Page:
If the person has no food or pollen allergies, doesn’t have celiac disease, and their doctor has ruled out inflammatory conditions such as Crohn’s or colitis, then very often they are diagnosed with Irritable Bowel Syndrome (IBS). Since symptoms of IBS can be significantly minimized with changes in diet, I provide them with this type of teaching.

Final Thoughts…

Spring is almost here, and if you have seasonal allergies and find yourself having more reactions to food, it may be an indication that you have Oral Allergy Syndrome.

More Info?

Under the Services tab, you can find out more information about the Food Sensitivity / Food Allergy Package and the Irritable Bowel Syndrome (IBS) Package and if you have questions, you can send me a note using the Contact Me form on this web page.

To your good health!


You can follow me on:



  1. Pong AH. Oral allergy syndrome. Vaughan (ON): Allergy/Asthma Information
    Association (AAIA); 2000. Available: /Articles/English
    /Oral_Food_Allergy.htm (accessed 2009 Dec. 3).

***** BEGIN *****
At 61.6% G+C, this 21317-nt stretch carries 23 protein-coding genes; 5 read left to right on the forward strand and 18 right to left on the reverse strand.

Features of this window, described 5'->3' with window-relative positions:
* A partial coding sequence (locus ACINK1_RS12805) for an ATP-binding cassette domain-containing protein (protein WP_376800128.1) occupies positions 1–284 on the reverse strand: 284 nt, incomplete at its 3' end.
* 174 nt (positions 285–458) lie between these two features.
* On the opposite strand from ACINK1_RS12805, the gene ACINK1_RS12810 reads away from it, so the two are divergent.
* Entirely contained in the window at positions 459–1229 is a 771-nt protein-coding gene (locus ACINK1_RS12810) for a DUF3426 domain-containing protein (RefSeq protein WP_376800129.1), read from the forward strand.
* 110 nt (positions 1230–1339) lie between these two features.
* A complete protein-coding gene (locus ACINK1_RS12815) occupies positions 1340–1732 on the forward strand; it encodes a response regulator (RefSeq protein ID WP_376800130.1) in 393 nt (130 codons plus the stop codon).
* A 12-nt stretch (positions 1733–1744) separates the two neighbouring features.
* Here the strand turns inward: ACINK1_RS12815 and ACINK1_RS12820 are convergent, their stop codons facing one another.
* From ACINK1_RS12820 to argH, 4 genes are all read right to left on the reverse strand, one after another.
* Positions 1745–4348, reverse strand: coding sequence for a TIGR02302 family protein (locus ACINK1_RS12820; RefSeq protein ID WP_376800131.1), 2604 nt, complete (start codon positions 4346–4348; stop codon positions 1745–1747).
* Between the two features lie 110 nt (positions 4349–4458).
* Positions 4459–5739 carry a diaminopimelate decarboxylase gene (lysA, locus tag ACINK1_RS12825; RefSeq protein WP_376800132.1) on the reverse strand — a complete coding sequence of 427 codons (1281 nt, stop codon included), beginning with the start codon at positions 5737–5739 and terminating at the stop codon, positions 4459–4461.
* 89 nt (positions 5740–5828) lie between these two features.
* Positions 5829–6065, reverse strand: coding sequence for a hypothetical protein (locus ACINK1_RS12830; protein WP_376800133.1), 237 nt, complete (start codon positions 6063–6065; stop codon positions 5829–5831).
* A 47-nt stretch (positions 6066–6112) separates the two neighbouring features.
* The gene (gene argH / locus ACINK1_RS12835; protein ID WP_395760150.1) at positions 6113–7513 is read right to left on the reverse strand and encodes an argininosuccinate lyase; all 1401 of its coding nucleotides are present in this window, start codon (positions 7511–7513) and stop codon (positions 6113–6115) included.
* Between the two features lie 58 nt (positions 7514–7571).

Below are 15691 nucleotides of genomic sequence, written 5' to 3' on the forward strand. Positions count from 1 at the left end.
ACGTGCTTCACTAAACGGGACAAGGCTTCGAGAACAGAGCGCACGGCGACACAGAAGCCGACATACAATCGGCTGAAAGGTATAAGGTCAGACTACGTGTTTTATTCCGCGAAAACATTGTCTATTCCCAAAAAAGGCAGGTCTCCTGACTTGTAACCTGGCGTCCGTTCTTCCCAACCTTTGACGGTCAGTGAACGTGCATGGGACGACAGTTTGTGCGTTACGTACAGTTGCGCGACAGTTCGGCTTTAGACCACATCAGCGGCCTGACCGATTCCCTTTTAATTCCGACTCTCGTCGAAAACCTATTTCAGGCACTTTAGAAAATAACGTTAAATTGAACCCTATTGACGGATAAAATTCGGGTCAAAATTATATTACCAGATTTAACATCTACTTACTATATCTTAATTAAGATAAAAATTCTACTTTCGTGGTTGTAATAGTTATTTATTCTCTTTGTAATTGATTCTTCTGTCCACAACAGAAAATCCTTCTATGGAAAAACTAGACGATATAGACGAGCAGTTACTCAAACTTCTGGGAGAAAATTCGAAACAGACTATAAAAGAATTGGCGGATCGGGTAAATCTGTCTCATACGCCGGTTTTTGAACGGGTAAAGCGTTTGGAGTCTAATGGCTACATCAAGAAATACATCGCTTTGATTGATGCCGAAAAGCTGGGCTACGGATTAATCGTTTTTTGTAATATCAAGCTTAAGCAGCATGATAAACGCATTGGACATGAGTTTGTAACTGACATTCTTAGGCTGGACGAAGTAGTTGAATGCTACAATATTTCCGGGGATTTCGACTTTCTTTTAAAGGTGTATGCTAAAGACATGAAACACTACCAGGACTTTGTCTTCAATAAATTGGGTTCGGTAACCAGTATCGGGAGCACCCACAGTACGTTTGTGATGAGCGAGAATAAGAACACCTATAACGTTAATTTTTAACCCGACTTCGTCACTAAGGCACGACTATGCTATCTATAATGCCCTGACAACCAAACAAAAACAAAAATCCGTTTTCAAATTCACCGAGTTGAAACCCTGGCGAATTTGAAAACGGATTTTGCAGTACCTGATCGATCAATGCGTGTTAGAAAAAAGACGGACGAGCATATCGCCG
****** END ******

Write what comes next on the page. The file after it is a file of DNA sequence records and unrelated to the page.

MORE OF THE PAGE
2. Sussman G, Sussman A, Sussman D, Oral Allergy Syndrome, CMAJ 2010. DOI:10.1503/cmaj.090314
  3. Mogensen JE, Wimmer R, Larsen JN, et al. The major birch allergen, Bet v 1
    shows affinity for a broad spectrum of physiological ligands. J Biol Chem 2002;
    277: 23684-92.
  4. 8. Hoffmann-Sommergruber K, O’Riordain G, Ahorn H, et al. Molecular characterization of Dau c 1, the Bet v 1 homologous protein from carrot and its cross-reactivity with Bet and Api g 1. Clin Exp Allergy 1999; 29:840-7.
  5. Rentzos G, Lundberg V, Stotzer PO, Pullerits T, Telemo E. Intestinal allergic inflammation in birch pollen allergic patients in relation to pollen season, IgE sensitization profile and gastrointestinal symptoms. Clin Transl Allergy. 2014;4:19. Published 2014 May 30. doi:10.1186/2045-7022-4-19

Copyright ©2021 BetterByDesign Nutrition Ltd.

LEGAL NOTICE: The contents of this blog, including text, images and cited statistics as well as all other material contained here (the ”content”) are for information purposes only.  The content is not intended to be a substitute for professional advice, medical diagnosis and/or treatment and is not suitable for self-administration without the knowledge of your physician and regular monitoring by your physician. Do not disregard medical advice and always consult your physician with any questions you may have regarding a medical condition or before implementing anything  you have read or heard in our content.